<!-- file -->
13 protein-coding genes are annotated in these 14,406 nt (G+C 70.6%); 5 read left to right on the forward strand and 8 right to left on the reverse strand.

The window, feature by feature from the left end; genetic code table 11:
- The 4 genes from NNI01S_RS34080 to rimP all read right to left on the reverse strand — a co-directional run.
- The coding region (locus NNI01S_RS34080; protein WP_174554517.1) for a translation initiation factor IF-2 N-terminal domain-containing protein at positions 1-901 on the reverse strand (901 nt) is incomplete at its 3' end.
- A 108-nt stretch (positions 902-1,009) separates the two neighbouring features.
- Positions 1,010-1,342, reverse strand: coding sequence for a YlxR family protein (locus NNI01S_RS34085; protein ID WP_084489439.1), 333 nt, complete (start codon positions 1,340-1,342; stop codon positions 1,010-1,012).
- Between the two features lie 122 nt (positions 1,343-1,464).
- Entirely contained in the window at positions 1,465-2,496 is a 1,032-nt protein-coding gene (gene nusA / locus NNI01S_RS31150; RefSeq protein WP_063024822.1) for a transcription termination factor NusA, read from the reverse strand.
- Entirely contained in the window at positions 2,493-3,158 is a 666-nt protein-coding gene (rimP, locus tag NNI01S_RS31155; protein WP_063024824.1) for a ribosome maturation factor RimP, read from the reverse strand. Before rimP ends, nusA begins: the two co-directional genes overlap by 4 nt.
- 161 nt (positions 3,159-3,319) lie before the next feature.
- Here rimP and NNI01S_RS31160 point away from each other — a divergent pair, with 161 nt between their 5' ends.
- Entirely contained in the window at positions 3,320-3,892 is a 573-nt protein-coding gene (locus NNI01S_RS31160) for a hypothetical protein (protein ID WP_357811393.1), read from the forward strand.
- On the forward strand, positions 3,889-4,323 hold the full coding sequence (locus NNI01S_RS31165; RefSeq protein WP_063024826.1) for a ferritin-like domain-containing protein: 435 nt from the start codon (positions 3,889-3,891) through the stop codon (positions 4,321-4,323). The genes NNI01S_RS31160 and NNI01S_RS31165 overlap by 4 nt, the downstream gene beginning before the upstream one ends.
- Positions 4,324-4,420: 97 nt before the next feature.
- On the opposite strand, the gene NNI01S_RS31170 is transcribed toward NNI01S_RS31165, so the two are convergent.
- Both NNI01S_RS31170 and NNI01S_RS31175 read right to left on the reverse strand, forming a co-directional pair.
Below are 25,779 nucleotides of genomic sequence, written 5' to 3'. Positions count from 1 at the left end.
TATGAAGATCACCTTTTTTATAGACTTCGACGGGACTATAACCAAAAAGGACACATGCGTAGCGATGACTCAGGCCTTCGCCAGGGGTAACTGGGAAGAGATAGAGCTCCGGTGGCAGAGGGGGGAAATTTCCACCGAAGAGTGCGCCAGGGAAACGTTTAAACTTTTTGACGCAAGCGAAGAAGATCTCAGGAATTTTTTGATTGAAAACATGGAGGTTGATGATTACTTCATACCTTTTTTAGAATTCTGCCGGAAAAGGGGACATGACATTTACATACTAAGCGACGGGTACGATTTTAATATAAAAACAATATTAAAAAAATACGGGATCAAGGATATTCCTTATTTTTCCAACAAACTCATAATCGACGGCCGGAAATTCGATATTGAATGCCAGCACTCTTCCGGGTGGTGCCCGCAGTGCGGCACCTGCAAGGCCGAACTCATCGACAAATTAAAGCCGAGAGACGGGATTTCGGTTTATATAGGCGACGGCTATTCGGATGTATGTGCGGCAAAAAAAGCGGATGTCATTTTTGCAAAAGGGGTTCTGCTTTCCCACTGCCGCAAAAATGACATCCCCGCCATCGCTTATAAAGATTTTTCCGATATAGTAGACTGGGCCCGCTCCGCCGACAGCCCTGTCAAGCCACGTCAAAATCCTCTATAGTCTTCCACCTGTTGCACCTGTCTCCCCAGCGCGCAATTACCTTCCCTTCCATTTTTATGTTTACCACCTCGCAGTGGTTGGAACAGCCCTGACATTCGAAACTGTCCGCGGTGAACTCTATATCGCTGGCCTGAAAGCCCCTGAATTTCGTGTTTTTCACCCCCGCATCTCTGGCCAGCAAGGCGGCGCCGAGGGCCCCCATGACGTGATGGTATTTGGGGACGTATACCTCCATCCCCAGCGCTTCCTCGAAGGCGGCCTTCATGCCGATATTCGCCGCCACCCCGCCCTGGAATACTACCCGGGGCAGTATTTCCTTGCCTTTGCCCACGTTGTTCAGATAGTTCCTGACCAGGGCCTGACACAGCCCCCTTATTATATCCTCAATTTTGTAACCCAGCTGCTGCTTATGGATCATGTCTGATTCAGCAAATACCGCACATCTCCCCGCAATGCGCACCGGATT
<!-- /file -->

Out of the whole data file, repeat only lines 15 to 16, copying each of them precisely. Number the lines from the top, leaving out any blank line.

- On the opposite strand, the gene NNI01S_RS31170 is transcribed toward NNI01S_RS31165, so the two are convergent.
- Both NNI01S_RS31170 and NNI01S_RS31175 read right to left on the reverse strand, forming a co-directional pair.